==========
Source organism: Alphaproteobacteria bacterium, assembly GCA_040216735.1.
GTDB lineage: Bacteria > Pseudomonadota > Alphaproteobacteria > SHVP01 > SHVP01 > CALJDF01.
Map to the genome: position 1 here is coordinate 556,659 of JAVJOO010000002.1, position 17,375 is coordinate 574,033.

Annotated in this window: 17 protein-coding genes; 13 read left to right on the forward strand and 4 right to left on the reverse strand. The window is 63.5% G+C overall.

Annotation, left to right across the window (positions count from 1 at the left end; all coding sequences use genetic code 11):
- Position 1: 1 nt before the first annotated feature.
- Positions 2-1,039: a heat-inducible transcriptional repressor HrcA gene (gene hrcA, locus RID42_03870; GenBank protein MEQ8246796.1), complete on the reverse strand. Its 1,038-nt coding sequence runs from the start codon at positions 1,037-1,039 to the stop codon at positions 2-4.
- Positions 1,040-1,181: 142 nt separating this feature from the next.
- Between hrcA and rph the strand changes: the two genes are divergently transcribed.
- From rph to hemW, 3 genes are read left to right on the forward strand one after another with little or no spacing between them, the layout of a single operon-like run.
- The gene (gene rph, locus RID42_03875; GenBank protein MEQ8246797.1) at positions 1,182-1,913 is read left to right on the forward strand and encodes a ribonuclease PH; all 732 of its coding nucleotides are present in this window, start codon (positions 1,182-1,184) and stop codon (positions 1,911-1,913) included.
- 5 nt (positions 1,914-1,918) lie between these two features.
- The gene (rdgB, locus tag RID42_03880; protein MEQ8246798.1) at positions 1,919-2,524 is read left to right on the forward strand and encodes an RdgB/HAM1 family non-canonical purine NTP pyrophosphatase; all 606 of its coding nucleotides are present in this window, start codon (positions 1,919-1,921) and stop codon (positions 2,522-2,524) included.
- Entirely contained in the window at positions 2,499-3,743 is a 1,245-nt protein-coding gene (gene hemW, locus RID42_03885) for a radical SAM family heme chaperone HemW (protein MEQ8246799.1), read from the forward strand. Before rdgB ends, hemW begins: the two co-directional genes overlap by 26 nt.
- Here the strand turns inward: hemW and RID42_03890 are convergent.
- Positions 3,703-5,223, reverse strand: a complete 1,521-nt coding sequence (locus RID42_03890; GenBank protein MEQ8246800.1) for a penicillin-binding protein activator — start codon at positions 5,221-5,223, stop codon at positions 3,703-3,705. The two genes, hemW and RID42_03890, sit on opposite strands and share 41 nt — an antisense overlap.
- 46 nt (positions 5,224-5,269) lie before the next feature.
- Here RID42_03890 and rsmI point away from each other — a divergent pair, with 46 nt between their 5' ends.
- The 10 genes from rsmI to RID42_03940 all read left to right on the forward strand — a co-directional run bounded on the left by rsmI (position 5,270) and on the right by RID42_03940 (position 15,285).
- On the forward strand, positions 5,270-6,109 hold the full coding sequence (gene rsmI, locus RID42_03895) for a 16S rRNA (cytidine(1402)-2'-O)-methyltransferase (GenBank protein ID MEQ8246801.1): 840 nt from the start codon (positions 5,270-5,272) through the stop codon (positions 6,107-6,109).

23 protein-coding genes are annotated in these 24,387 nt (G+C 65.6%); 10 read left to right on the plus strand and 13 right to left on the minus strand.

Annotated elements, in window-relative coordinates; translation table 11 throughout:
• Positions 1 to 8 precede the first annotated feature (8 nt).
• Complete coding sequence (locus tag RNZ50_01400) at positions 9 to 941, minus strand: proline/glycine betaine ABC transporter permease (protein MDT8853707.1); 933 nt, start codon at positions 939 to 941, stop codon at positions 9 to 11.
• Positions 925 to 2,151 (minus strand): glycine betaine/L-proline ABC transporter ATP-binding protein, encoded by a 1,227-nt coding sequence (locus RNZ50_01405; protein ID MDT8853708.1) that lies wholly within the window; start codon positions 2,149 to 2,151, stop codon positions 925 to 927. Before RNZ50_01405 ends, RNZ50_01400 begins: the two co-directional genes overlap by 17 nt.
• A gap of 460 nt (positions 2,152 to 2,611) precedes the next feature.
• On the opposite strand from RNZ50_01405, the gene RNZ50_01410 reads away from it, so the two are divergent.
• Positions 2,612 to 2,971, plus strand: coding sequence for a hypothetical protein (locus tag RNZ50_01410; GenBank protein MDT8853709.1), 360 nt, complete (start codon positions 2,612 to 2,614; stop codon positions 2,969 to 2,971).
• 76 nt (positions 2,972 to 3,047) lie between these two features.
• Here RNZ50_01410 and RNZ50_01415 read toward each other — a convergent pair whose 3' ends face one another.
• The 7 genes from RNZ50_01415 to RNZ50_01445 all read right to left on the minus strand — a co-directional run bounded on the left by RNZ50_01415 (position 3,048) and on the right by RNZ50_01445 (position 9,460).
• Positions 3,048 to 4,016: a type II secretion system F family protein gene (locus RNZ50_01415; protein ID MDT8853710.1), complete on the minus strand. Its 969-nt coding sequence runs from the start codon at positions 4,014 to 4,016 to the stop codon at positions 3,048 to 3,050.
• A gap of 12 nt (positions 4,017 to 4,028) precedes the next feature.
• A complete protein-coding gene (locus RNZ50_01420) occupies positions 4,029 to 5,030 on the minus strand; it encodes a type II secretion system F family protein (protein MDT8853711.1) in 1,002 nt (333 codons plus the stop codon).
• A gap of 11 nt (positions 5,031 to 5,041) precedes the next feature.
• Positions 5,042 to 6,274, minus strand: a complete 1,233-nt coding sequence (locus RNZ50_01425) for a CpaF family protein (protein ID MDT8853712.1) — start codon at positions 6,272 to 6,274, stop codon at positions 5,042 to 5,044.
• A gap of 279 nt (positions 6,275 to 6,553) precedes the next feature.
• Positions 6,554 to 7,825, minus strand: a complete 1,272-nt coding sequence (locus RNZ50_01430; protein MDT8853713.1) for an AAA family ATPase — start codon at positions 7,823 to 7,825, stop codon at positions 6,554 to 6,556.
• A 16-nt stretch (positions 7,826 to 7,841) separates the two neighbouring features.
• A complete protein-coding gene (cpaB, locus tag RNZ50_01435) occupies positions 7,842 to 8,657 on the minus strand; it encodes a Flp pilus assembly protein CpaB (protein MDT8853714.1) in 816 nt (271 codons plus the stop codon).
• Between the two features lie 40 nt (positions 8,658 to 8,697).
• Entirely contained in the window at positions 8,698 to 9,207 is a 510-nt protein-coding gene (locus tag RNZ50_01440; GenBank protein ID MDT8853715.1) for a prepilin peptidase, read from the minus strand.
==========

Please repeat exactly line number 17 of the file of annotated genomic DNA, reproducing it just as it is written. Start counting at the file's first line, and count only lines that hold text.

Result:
- 46 nt (positions 5,224-5,269) lie before the next feature.